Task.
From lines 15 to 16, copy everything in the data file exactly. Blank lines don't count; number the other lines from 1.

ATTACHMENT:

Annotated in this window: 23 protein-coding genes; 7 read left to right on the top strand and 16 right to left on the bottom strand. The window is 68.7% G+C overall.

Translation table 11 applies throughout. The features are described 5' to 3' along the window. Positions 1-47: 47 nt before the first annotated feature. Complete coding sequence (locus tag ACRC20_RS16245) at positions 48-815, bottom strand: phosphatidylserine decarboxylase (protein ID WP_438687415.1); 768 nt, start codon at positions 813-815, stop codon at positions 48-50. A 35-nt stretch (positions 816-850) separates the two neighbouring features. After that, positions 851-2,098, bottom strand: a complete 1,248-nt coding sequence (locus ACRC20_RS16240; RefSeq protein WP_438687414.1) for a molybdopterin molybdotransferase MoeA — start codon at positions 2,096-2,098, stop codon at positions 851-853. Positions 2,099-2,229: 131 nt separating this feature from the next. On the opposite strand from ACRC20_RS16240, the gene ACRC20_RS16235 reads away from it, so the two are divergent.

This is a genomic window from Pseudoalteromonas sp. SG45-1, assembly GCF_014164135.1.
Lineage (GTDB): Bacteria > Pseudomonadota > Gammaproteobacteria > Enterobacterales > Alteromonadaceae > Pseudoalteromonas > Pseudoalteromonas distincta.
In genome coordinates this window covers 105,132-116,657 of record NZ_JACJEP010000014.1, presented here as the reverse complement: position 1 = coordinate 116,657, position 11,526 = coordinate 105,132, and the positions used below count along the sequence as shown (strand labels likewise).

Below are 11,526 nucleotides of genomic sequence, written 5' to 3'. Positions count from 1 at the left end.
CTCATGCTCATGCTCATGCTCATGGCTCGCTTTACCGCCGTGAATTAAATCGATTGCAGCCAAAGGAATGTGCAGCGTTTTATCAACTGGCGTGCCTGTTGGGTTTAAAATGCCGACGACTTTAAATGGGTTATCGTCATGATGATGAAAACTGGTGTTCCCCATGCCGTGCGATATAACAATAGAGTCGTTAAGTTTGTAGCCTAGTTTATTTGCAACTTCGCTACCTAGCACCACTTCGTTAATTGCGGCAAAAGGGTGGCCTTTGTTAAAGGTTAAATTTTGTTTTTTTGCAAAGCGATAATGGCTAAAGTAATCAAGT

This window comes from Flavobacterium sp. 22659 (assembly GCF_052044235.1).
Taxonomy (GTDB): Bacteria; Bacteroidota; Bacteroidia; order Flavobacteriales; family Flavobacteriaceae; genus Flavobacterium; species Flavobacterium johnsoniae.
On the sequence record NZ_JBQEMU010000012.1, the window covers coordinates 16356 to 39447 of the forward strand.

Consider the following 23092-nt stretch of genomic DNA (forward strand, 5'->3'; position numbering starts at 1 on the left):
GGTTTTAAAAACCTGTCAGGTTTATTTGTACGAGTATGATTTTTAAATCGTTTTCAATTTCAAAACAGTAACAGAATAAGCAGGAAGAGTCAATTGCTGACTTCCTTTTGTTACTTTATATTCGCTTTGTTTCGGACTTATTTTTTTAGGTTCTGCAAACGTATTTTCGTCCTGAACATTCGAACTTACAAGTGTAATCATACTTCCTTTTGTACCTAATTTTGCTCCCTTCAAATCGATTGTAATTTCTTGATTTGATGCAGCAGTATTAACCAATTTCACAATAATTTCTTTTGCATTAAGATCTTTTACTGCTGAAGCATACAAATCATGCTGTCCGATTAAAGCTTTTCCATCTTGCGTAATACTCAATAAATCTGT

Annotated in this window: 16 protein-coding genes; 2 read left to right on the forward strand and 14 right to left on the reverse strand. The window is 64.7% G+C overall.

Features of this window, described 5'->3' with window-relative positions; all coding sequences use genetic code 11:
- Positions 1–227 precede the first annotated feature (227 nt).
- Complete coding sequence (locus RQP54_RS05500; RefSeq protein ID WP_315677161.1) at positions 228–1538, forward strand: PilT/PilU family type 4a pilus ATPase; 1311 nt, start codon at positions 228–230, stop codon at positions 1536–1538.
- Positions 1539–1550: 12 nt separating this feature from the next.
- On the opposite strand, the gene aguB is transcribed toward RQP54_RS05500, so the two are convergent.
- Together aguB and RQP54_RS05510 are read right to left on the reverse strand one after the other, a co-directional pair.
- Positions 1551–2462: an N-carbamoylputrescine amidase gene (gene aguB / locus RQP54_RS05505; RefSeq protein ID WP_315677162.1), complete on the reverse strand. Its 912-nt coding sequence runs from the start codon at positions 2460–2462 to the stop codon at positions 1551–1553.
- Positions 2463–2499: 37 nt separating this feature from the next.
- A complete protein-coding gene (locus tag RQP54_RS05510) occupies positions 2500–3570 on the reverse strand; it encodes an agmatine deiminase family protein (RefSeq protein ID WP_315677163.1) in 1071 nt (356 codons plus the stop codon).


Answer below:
- Positions 1–227 precede the first annotated feature (227 nt).
- Complete coding sequence (locus RQP54_RS05500; RefSeq protein ID WP_315677161.1) at positions 228–1538, forward strand: PilT/PilU family type 4a pilus ATPase; 1311 nt, start codon at positions 228–230, stop codon at positions 1536–1538.